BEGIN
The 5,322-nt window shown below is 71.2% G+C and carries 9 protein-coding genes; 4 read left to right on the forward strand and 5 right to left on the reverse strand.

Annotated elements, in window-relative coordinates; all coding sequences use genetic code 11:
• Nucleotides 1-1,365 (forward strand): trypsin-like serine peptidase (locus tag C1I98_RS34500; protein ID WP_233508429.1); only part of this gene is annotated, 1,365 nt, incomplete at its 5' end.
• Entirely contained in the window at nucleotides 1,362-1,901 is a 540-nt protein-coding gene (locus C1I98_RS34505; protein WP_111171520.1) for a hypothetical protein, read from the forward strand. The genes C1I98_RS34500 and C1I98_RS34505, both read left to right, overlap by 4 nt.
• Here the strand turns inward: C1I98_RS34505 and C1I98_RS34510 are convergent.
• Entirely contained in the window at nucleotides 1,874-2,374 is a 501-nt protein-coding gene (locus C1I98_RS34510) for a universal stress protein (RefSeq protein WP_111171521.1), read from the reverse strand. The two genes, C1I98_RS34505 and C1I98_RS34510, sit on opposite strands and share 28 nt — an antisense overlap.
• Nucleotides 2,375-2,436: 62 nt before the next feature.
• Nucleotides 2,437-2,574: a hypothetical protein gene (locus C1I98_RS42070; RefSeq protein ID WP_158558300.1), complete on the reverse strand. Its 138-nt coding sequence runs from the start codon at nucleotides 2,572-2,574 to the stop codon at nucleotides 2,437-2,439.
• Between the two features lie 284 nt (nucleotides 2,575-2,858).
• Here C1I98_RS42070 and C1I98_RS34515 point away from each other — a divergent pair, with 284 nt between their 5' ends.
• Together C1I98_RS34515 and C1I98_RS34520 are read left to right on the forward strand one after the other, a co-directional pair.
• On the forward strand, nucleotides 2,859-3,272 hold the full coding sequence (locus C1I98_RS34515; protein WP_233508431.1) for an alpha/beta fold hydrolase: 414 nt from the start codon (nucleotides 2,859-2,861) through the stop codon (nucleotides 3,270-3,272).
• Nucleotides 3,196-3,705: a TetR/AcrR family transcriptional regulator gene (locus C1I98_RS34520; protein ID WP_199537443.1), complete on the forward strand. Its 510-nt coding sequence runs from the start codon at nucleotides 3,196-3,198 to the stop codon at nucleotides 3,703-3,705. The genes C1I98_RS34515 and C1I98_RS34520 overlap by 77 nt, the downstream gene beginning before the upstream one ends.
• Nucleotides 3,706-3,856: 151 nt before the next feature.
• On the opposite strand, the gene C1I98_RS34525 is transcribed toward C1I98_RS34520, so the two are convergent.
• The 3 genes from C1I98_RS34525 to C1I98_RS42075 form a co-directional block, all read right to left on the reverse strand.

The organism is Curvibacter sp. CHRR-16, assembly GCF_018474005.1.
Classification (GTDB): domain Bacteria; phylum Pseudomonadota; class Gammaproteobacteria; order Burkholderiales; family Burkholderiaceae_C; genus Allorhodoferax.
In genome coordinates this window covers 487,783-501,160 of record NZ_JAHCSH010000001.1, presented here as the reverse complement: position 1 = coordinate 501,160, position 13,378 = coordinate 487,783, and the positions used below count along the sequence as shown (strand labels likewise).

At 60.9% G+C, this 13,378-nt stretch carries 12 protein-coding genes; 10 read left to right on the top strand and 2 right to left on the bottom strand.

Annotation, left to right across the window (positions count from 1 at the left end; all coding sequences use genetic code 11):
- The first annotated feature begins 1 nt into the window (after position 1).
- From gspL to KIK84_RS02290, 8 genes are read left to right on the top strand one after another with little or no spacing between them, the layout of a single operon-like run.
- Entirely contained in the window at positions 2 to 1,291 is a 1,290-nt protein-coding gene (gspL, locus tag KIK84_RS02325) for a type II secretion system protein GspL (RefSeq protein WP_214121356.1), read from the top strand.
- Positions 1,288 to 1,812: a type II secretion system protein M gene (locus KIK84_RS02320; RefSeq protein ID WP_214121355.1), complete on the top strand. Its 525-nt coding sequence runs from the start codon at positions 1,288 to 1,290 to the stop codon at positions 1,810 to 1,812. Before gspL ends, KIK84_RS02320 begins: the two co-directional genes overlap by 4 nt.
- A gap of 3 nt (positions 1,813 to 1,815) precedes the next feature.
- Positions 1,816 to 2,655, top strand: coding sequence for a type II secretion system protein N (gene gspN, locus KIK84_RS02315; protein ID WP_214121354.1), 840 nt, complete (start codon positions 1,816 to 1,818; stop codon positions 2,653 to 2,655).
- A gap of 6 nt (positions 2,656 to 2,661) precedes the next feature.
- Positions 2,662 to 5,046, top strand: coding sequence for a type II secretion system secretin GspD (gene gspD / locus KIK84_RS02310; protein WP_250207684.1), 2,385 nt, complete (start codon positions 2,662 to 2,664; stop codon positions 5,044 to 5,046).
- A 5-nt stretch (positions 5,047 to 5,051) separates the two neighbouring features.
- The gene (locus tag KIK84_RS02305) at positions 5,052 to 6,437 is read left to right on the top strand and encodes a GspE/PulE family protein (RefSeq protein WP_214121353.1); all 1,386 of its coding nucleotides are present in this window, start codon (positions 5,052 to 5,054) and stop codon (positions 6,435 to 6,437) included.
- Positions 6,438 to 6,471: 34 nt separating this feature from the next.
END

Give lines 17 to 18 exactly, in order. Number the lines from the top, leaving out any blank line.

The organism is Curvibacter sp. CHRR-16, assembly GCF_018474005.1.
Classification (GTDB): domain Bacteria; phylum Pseudomonadota; class Gammaproteobacteria; order Burkholderiales; family Burkholderiaceae_C; genus Allorhodoferax.